Tami’s Blog: The indigenous folks

February 12, 2016

From: Tami

Boy picking coffee (800x533)Around Christmastime there is a large influx of indigenous people (mainly the Guaymí – pronounced why-me) tribe in this area of Panama and Costa Rica.  Their biggest money making time is when the coffee beans are mature and ready to pick.  Even the kids in the family are often put to work. When Gary and I were living on the coffee farm from September through December, we saw scads of indigenous folks walking by our camp everyday.  Gary spoke to them a lot and I tried. Here we are more isolated and I generally don’t see too many of them except when I take the bus to town. 

One neighbor does have an indigenous worker who we do see occasionally.  He owns a female hound that was in heat around the same time Suni was.  The hound had puppies about the same time Suni did too;-). Courage took off after her one day and spent the whole day following her around.  The poor dog is very skinny, since her master can’t afford dog food.  The cheapest 40 lb bag of dog food is $25-$35.  That is more than 2 or 3 days work for an indigenous person or for most Latins.  Yet they all seem to have dogs.  The dogs scavenge for whatever they can get.  They are all generally very well behaved and in town they walk along the sides of the main roads.  They are very street smart and they have learned how to avoid the traffic driving by (the ones that weren’t probably didn’t survive).  They don’t expect much attention since they never get much. 

This girl was a bit shy about having her photo taken

This girl was a bit shy about having her photo taken

Indigenous ladies

Indigenous ladies

Some indigenous folks are happy to talk to a gringa but I have found many of them to be very shy and won’t even make eye contact with me.  There have been times when I asked an indigenous person a question and I just got a blank stare.  I found out later than some of these folks don’t speak Spanish.  They still speak their native tongue only. They choose to live in really remote parts of Costa Rica and Panama and many have to walk for miles just to get to a bus stop where they take buses to different coffee plantations where they are employed for the season (if they are seasonal workers).

We have had many indigenous folks ask us if we have work for them.   The gringos here are known for paying better than the Latins.  The indigenous people will also often ask for money or for “one dollar?”  You can’t really blame them.  It is hard not to feel guilty when you see how hard they have to work for so little pay.  Then, like the Native North American Indians, their land was taken from them by “more advanced cultures” who wanted to “civilize” them.  Many indigenous people have assimilated into Latin culture but there are still a lot of discriminatory attitudes towards them too.  

Beautiful indigenous dress

Beautiful indigenous dress

One of Gary’s ideas is to be able to sell indigenous dresses online.  The internet service here will have to improve quite a bit before we will be able to manage that though. The dresses are such a beautiful variety of colors and they would make a nice moo-moo or maturity dress.  It would be nice to be able to employ some indigenous gals to sew and pay them a living wage or give them a decent price for their dresses.   It is widely believed that the dresses were introduced by missionaries for humility’s sake (they traditionally wore loincloths). The dresses are usually adorned with geometric patterns at the ankles, around the waist and at the sleeve and neck lines. The classic Guaymi geometric pattern is called dientes, or “teeth”, and is said to represent mountains, animal teeth, the flow of the river, or dragon scales.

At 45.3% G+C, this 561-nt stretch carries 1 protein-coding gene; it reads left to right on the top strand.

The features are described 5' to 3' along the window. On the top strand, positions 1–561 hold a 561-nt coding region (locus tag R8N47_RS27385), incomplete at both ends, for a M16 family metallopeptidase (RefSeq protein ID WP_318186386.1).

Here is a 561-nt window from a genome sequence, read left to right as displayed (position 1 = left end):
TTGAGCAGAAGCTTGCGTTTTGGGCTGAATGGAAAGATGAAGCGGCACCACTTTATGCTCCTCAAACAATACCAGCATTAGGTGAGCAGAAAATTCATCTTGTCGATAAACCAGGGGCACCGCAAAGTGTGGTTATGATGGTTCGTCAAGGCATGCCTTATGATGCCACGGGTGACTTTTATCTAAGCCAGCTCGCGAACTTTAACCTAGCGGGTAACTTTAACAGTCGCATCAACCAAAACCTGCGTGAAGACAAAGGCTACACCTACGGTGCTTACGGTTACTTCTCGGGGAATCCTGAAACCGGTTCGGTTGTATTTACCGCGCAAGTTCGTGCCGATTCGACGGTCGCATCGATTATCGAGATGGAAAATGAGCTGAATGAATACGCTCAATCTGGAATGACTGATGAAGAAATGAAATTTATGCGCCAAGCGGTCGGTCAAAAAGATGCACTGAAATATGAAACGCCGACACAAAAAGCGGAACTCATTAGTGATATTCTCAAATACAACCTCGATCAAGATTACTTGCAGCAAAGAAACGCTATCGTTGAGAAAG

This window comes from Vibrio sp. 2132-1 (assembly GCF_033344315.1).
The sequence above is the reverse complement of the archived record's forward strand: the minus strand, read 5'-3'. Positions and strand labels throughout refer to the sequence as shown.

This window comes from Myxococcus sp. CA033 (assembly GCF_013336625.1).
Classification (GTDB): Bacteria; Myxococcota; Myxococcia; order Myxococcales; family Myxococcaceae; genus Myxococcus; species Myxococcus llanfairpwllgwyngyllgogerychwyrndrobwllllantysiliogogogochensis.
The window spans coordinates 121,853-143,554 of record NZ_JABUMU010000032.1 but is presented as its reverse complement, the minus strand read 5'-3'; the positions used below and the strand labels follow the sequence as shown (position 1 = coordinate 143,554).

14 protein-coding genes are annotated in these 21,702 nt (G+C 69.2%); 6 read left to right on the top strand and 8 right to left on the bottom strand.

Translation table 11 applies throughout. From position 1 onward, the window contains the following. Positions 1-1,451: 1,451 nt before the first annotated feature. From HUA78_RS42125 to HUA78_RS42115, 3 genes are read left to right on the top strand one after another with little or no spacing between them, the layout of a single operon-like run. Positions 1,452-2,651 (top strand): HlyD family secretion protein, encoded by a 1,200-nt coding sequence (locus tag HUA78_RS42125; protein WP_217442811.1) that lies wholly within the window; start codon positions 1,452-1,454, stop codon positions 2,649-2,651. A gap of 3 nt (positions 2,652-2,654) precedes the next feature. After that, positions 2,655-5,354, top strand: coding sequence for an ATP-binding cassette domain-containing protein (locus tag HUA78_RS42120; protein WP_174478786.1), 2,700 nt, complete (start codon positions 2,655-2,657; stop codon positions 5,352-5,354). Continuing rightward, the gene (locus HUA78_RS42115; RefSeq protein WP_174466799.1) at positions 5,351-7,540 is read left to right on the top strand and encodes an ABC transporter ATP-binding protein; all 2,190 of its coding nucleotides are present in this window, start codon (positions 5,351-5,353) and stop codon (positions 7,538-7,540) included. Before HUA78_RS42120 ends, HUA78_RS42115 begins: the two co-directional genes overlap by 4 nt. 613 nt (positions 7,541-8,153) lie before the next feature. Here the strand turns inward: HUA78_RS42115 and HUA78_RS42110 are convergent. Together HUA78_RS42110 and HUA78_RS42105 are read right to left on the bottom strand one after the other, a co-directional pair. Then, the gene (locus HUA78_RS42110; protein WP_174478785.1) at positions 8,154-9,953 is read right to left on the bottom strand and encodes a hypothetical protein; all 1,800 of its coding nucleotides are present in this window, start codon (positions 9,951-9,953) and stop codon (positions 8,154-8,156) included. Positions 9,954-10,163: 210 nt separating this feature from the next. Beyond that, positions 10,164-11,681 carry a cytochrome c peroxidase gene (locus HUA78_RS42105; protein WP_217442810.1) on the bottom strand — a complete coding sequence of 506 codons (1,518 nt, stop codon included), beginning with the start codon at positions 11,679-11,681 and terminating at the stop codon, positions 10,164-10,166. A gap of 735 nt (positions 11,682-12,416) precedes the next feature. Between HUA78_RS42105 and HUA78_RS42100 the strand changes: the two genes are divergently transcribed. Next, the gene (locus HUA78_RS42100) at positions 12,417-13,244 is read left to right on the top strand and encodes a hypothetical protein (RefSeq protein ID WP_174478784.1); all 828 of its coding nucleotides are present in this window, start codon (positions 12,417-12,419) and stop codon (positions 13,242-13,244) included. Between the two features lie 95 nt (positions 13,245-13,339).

Indigenous schoolboys

Indigenous schoolboys

I was at a function at the local elementary school several months ago and I tried to communicate with these young indigenous boys.   They seemed to be fascinated by me.  I am sure they were wondering why a gringa was visiting their school.  They seemed happy to have me take photos.  I showed them their picture on my camera screen after I took it and they both gave me big smiles.

Some indigenous folks seem very startled when I talk to them.  I am not sure if they are shocked that a foreigner would be interested in them, or if I am butchering my Spanish so badly that they can’t understand me :-).  They often keep to themselves and I find that they don’t initiate conversations very often.  When Gary and I spent time with his indigenous friend, Kimberly, and her family (when we were camping on the coffee plantation) they were more at ease and they got to know us since Gary can speak Spanish really well.  Someday I hope to be able to have more than just a surface conversation with with the people here.  This will be inspiration to continue with my Spanish studies when I get back to the U.S.

Until next time…….

 

2 thoughts on “Tami’s Blog: The indigenous folks

  1. See the following important comment from a friend of mine…….Tami

    “One thing that I learned when I went through Peace Corps volunteer training in 1999 is that here in Panama, the term Guaymi is considered to be borderline offensive and passe, (sort of like using the term Negro instead of Black or African American). I believe that it is not viewed quite as negatively in Costa Rica which is why you might have learned it that way, being that you live so close to the border. But here, people who want to be culturally sensitive use the term Ngobe or Ngabe (with two dots over the o or the a) and/or Bugle, because they are actually two different groups but they live culturally as one. The words are pronounced with a nasal N sound at the beginning: Nyo-bay, Boo-glay.” Andrea

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